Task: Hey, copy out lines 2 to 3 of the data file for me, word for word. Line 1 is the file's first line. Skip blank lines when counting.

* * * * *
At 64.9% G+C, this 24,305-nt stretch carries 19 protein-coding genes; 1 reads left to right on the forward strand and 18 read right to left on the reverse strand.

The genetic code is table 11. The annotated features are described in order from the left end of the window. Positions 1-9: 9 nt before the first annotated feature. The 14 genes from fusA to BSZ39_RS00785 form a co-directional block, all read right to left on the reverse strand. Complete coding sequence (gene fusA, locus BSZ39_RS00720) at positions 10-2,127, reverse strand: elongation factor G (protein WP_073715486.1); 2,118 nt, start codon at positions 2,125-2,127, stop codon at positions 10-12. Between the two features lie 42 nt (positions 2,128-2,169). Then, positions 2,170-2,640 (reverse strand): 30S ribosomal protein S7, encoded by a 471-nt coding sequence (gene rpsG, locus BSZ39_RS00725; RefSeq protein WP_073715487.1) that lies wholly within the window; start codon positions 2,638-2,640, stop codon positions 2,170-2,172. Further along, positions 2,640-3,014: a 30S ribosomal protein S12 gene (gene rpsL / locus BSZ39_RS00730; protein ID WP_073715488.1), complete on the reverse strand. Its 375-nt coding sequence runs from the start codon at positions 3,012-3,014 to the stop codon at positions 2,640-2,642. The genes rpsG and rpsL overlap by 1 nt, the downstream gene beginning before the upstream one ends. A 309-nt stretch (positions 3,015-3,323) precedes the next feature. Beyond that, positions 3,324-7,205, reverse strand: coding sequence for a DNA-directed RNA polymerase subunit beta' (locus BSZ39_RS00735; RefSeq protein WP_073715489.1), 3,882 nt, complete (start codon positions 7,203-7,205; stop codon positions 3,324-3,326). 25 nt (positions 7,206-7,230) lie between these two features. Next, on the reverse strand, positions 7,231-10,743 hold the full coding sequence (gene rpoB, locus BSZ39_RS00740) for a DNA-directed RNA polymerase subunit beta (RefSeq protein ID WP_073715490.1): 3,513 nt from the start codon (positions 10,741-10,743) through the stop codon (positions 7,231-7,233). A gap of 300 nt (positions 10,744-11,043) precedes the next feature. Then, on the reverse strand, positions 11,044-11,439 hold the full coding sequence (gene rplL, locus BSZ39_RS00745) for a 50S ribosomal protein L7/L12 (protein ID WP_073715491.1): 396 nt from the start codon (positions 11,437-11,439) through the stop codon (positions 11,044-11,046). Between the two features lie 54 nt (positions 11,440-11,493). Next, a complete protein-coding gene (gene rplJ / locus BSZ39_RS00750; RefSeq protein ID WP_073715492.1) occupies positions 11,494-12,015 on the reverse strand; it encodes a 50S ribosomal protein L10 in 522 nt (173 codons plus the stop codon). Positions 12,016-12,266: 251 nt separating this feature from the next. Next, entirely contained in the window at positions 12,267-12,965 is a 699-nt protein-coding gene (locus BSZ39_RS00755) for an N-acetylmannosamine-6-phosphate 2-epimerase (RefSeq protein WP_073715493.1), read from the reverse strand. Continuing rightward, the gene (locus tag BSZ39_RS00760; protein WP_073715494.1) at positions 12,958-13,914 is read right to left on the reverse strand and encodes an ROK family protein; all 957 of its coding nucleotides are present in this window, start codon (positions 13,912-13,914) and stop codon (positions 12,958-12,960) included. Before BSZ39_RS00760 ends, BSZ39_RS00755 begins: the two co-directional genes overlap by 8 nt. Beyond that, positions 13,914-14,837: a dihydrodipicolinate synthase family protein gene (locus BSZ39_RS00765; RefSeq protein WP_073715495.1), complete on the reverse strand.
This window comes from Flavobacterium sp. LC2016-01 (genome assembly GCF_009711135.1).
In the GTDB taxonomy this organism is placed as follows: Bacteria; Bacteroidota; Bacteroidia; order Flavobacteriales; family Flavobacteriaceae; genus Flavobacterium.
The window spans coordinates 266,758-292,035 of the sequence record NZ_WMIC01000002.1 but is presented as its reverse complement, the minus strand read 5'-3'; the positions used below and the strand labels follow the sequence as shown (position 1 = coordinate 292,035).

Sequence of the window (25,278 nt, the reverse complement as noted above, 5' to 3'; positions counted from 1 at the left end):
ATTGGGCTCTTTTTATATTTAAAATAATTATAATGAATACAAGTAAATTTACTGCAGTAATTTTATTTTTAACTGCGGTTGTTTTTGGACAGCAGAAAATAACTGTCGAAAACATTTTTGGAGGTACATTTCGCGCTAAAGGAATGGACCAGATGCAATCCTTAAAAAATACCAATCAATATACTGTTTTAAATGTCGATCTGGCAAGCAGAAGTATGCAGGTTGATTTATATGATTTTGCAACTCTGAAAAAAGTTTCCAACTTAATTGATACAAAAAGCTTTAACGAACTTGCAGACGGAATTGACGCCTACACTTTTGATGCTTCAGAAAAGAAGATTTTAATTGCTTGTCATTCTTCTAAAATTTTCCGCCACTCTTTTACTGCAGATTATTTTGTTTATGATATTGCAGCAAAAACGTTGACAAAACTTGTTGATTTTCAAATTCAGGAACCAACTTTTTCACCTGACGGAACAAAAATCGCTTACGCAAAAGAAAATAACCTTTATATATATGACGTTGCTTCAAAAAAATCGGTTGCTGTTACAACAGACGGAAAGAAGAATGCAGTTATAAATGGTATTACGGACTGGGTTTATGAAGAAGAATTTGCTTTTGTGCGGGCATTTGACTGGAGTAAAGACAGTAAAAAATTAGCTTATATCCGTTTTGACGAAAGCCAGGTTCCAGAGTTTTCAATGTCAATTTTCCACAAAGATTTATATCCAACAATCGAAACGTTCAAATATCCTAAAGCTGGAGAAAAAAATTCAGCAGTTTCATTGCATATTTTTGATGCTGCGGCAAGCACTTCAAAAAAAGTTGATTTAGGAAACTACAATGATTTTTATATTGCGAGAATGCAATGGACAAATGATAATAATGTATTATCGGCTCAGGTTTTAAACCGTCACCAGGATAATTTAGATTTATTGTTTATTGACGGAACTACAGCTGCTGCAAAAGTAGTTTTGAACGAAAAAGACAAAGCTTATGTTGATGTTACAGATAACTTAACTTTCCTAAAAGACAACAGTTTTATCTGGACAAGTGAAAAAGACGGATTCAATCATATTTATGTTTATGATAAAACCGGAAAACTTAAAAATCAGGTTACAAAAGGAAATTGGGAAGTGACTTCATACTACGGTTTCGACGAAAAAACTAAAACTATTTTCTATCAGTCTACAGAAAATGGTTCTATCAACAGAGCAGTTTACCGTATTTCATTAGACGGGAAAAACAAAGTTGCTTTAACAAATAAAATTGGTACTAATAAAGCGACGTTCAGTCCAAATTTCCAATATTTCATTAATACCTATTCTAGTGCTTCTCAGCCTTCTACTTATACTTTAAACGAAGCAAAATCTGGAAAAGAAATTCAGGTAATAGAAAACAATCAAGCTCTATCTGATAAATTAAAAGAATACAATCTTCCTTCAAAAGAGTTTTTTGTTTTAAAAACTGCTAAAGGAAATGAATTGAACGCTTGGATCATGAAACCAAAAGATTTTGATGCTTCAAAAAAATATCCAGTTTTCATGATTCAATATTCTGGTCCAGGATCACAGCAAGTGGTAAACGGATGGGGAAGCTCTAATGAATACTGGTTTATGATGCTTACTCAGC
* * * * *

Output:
The genetic code is table 11. The annotated features are described in order from the left end of the window. Positions 1-9: 9 nt before the first annotated feature. The 14 genes from fusA to BSZ39_RS00785 form a co-directional block, all read right to left on the reverse strand. Complete coding sequence (gene fusA, locus BSZ39_RS00720) at positions 10-2,127, reverse strand: elongation factor G (protein WP_073715486.1); 2,118 nt, start codon at positions 2,125-2,127, stop codon at positions 10-12. Between the two features lie 42 nt (positions 2,128-2,169). Then, positions 2,170-2,640 (reverse strand): 30S ribosomal protein S7, encoded by a 471-nt coding sequence (gene rpsG, locus BSZ39_RS00725; RefSeq protein WP_073715487.1) that lies wholly within the window; start codon positions 2,638-2,640, stop codon positions 2,170-2,172. Further along, positions 2,640-3,014: a 30S ribosomal protein S12 gene (gene rpsL / locus BSZ39_RS00730; protein ID WP_073715488.1), complete on the reverse strand. Its 375-nt coding sequence runs from the start codon at positions 3,012-3,014 to the stop codon at positions 2,640-2,642. The genes rpsG and rpsL overlap by 1 nt, the downstream gene beginning before the upstream one ends. A 309-nt stretch (positions 3,015-3,323) precedes the next feature. Beyond that, positions 3,324-7,205, reverse strand: coding sequence for a DNA-directed RNA polymerase subunit beta' (locus BSZ39_RS00735; RefSeq protein WP_073715489.1), 3,882 nt, complete (start codon positions 7,203-7,205; stop codon positions 3,324-3,326). 25 nt (positions 7,206-7,230) lie between these two features. Next, on the reverse strand, positions 7,231-10,743 hold the full coding sequence (gene rpoB, locus BSZ39_RS00740) for a DNA-directed RNA polymerase subunit beta (RefSeq protein ID WP_073715490.1): 3,513 nt from the start codon (positions 10,741-10,743) through the stop codon (positions 7,231-7,233). A gap of 300 nt (positions 10,744-11,043) precedes the next feature. Then, on the reverse strand, positions 11,044-11,439 hold the full coding sequence (gene rplL, locus BSZ39_RS00745) for a 50S ribosomal protein L7/L12 (protein ID WP_073715491.1): 396 nt from the start codon (positions 11,437-11,439) through the stop codon (positions 11,044-11,046). Between the two features lie 54 nt (positions 11,440-11,493). Next, a complete protein-coding gene (gene rplJ / locus BSZ39_RS00750; RefSeq protein ID WP_073715492.1) occupies positions 11,494-12,015 on the reverse strand; it encodes a 50S ribosomal protein L10 in 522 nt (173 codons plus the stop codon). Positions 12,016-12,266: 251 nt separating this feature from the next. Next, entirely contained in the window at positions 12,267-12,965 is a 699-nt protein-coding gene (locus BSZ39_RS00755) for an N-acetylmannosamine-6-phosphate 2-epimerase (RefSeq protein WP_073715493.1), read from the reverse strand. Continuing rightward, the gene (locus tag BSZ39_RS00760; protein WP_073715494.1) at positions 12,958-13,914 is read right to left on the reverse strand and encodes an ROK family protein; all 957 of its coding nucleotides are present in this window, start codon (positions 13,912-13,914) and stop codon (positions 12,958-12,960) included. Before BSZ39_RS00760 ends, BSZ39_RS00755 begins: the two co-directional genes overlap by 8 nt. Beyond that, positions 13,914-14,837: a dihydrodipicolinate synthase family protein gene (locus BSZ39_RS00765; RefSeq protein WP_073715495.1), complete on the reverse strand.
This window comes from Flavobacterium sp. LC2016-01 (genome assembly GCF_009711135.1).